Critical training to better protect, support, and heal vulnerable children

Translated in Rohingya

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HELP OVERCOME FEELING OF HELPLESSNESS

series: emotional wellbeing of children by Patricia L. Gerbarg, MD, Richard P. Brown, MD
& Somiari Demm, MA/M.Div, CYT, CTS

VIDEO TRANSCRIPT

Another aspect of the anger is the helplessness and some of the movement practices that we teach actually help them to feel that they're not helpless.

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Our bodies have certain patterns of movement and certain postures that are called empowering and they help us overcome feelings of helplessness.

One of the postures that is empowering and you can see this in animals as well, is standing tall with the hands up and the palms facing the face. This is empowering and we can say "stand tall like a tree", and they can practice doing that and feeling empowered. Of course not to the point where they're exhausted, but it's just a position that's helpful. Another way we use is the Ha! Breath actually, because when we do the Ha! Breath, we push our hands out and if you think about it, if someone is attacking you, what do you want to do? You want to push them away, but if you're a helpless child and you can't because you're not strong enough, then the urge to push them away is blocked. You never get to complete that action and it becomes stuck in your nervous system. So when they do Ha! Breath, they get to do that action, they get to release that action and push away whatever the threat has been to their system and that helps the nervous system recover.


 
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Dr. Patricia Gerbarg

Patricia L. Gerbarg, M.D., Assistant Clinical Professor in Psychiatry, New York Medical College. Dr. Gerbarg has lectured and taught about a wide range of topics in psychiatry, psychoanalysis, women’s issues, trauma, neurobiology, natural treatments (herbs, nutrients), and the integration...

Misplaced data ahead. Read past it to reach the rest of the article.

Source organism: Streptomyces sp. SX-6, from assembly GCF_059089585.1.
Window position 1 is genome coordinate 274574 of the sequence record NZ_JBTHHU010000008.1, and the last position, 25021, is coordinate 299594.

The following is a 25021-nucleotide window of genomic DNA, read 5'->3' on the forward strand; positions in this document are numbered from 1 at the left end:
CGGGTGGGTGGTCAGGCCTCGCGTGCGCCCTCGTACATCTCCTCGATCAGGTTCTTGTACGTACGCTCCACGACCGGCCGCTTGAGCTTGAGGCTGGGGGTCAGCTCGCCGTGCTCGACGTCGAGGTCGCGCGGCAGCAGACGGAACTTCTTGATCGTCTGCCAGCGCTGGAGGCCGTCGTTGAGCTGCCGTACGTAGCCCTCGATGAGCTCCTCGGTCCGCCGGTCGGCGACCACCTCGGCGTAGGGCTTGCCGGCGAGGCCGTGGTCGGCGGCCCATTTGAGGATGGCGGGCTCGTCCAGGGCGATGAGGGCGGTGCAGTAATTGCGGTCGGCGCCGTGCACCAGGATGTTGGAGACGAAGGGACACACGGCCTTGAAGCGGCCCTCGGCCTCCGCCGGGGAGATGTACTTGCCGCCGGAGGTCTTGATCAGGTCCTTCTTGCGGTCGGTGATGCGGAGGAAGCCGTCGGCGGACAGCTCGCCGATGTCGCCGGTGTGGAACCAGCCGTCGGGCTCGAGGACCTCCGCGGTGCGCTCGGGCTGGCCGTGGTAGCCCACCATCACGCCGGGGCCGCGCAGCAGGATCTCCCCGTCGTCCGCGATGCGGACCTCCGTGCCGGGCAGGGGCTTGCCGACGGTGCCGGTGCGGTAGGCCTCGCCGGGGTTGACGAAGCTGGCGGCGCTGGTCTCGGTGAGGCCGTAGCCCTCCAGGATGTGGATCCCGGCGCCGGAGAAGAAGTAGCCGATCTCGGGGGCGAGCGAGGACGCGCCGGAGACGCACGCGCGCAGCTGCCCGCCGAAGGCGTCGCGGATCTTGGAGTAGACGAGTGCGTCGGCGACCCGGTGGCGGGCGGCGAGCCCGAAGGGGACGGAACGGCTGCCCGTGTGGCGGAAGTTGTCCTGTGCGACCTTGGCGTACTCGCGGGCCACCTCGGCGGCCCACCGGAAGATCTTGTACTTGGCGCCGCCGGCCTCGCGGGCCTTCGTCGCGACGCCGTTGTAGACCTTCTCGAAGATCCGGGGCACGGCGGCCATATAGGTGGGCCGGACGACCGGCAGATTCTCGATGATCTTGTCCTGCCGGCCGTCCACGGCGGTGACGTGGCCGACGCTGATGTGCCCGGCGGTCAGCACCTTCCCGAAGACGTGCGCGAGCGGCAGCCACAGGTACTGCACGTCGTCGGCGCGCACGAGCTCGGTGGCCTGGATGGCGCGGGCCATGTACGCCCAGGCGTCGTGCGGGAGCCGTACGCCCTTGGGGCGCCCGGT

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of mind-body practices in psychotherapy for the American Psychiatric Association (APA) Meetings and many other conferences, academic centers, and community organizations.She serves on the APA Caucus on Complementary and Integrative Psychiatry and is a board member of the American Botanical Council.

Dr. Gerbarg practices Integrative Psychiatry, combining standard and complementary treatments. Her research focuses on mind-body practices for reducing the effects of stress and trauma, particularly in survivors of mass disasters, including the Southeast Asia Tsunami, 9/11 World Trade Center attacks, 2010 earthquake in Haiti, war in Sudan, Gulf Horizon Oil Spill, veterans, and stress-related medical illnesses.

 

Dr. Richard P. Brown

Dr. Richard P. Brown is an Associate Professor of Clinical Psychiatry at Columbia University College of Physicians and Surgeons where he obtained his medical degree 1977. The recipient of numerous awards, he has authored over 100 scientific articles,...

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books, and book chapters on pharmacological treatments, clinical studies, and complementary and integrative treatments in psychiatry.

Dr. Brown developed a comprehensive neurophysiological theory of the effects of breathing exercises on the mind and body, particularly its benefits in anxiety, depression, and post-traumatic stress disorder (PTSD).

Dr. Brown gives over 100 lectures and courses every year. Since 1998, he has taught full-day courses on complementary and alternative medicine (CAM) as well as Mind-Body trainings for the American Psychiatric Association, other national and international conferences, veterans, and community service programs.

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Somiari Demm, MA/M.Div, CYT, CTS

Somiari is a certified trauma specialist, a certified yoga teacher, and a certified breath body and mind teacher. Her areas of concentration include children and adolescents, trauma, mindfulness, and spirituality. She is a passionate scholar-practitioner in the...

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field of clinical psychology who has divided her time betweenclinical practice, training, workshops, and consulting. As a mental health practitioner, she uses mindfulness cognitive behavioral therapy (MCBT) and other evidence-based practices to help adolescent and adult clients with a wide range of emotional, and behavioral issues.

Somiari has received extensive training in the treatment of addiction, mental illnesses, affect regulation, and trauma. In her consulting work, she has provided bullying, violence, and trauma training for elementary and residential schools. In addition to clinical practice, for 3 years she worked as a consultant counseling Chibok girls that escaped Boko Haram.Somiari has been interviewed by 60-Minutes, CNN, The New York Times, Wall Street Journal, Reuters, BBC, and Aljareeza.

As a trauma thriver, her life experiences have fostered her love of, and dedication to the mental health field. Following the words of Gandhi, she believes that “purity of life is the highest and truest art.” Somiari also believes she is here to enable the world to live more amply, with greater vision, and with a finer spirit of hope and achievement. Through her work, she is enriching the world through love, healing, and peace